Mr. Tran Dinh Sinh, Vice Director of GreenID

Vietnam River Network and its Achievement in Sustainable Development Goals

Ms. Nguyen Thi Hong Van, Vietnam Rivers Network

Save the Mekong Coalition Statement on the Occasion of World Water Day

Save the Mekong Coalition Statement on the Occasion of World Water Day

On the occasion of World Water Day, the Save the Mekong Coalition, together with civil society and community partners from Thailand, Lao PDR, Cambodia and Vietnam, make this statement to express our concern for the Mekong River and the communities our river supports.

The series of eleven large hydropower dams planned on the Mekong River’s lower mainstream, along with over a hundred dams planned on Mekong tributaries, pose a major threat to the ecological health and economic vitality of the region. These dams place the livelihoods and food security of millions of people at risk. We are extremely  concerned by plans for extensive hydropower construction, which fail to consider the knowledge, cultures, and voices of the Mekong Basin peoples whose livelihoods and beliefs are deeply connected with the Mekong River.

Planning and decision-making processes for hydropower and other developments on the Mekong River lack public participation, transparency and accountability. The Xayaburi and Don Sahong Dams, under construction on the Lower Mekong mainstream, are now nearing completion, yet comprehensive information on these projects has not been made public despite repeated requests from communities, civil society and other stakeholders. This includes details of project design and assessments demonstrating how mitigation measures such as fish passages will prevent the destruction of Mekong basin fisheries and other impacts on the river ecosystem. Despite this lack of transparency, the Xayaburi Dam is being touted as a model for other mainstream Mekong dams.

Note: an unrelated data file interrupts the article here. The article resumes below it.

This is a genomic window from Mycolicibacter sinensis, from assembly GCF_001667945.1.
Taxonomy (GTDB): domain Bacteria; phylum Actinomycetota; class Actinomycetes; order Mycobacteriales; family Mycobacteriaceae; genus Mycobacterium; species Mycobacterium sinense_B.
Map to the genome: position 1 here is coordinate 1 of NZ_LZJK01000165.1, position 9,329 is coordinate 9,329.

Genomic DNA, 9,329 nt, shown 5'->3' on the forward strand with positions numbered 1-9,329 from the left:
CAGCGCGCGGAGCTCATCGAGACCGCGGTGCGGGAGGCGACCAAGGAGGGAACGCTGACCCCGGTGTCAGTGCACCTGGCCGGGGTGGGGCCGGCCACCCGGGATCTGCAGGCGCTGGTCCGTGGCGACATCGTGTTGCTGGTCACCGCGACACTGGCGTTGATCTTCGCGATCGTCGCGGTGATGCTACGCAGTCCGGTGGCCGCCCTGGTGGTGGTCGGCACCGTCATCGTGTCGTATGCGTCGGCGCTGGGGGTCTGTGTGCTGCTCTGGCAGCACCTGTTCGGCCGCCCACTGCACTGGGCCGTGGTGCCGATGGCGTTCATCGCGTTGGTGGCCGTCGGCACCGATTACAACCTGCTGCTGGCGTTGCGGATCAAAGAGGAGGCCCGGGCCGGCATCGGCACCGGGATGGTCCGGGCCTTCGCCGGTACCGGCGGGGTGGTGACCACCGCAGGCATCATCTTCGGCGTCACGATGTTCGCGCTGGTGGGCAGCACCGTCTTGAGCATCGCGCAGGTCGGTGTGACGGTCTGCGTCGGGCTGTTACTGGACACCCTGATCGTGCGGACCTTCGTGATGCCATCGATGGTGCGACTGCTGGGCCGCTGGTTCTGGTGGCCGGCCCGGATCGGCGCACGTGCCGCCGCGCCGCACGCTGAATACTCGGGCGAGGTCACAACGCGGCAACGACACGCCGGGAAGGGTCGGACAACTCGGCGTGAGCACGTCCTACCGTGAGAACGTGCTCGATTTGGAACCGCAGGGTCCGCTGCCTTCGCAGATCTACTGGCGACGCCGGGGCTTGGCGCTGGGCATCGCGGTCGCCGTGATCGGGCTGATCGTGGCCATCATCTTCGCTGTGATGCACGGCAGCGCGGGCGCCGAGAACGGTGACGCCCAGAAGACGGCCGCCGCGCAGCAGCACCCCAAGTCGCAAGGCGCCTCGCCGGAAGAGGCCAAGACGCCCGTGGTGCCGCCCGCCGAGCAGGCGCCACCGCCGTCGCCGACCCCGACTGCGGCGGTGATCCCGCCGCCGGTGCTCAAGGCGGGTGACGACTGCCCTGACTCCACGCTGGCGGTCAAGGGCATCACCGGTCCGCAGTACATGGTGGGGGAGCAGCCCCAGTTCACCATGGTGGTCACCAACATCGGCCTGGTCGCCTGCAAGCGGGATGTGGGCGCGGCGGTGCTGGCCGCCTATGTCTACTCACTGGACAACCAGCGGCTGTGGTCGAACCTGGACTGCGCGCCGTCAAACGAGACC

Decision-making on hydropower projects is made on a project-by-project basis, ignoring cumulative and basin-wide impacts. We call on the Lower Mekong governments and the Mekong River Commission to ensure that the findings of the MRC Council Study and other basin-wide studies, which provide assessment of the losses and trade-offs inherent in these projects, meaningfully inform decisions on individual dam projects.

We call into question the need for destructive hydropower development in the Mekong Basin to meet the region’s energy and development needs. Renewable energy technologies, demand-side management and energy  efficiency measures should be fully considered in assessing alternatives to destructive hydropower projects on the Lower Mekong mainstream and within the basin. We urge regional governments to prioritize introduction of renewable and decentralized electricity technologies that are increasingly available and cost-competitive, without the harmful social and environmental impacts of large-scale hydropower dams.

Current proposals for regional energy trade from hydropower development must not proceed without considering the lack of protection and accountability to affected communities. Plans to import energy from hydropower in Laos and Cambodia risk exacerbating human rights violations and environmental degradation
where public participation and free, prior informed consent are weak or nonexistent. Mekong citizens must be meaningfully involved in the development of national power development plans and proposals for regional energy trade.

The Mekong region needs leadership and vision to achieve the sustainable development goals (SDGs) while preserving the region’s rich fisheries and water resources that are essential to poverty alleviation and development for current and future generations. By adopting national and regional energy policies that
encourage investment in renewable energy, the Mekong region could enjoy an era of truly sustainable growth without losing the benefits that healthy rivers bring.

Press Release: Prior Consultation for Pak Beng Dam Must be Extended


Friday, June 16, 2017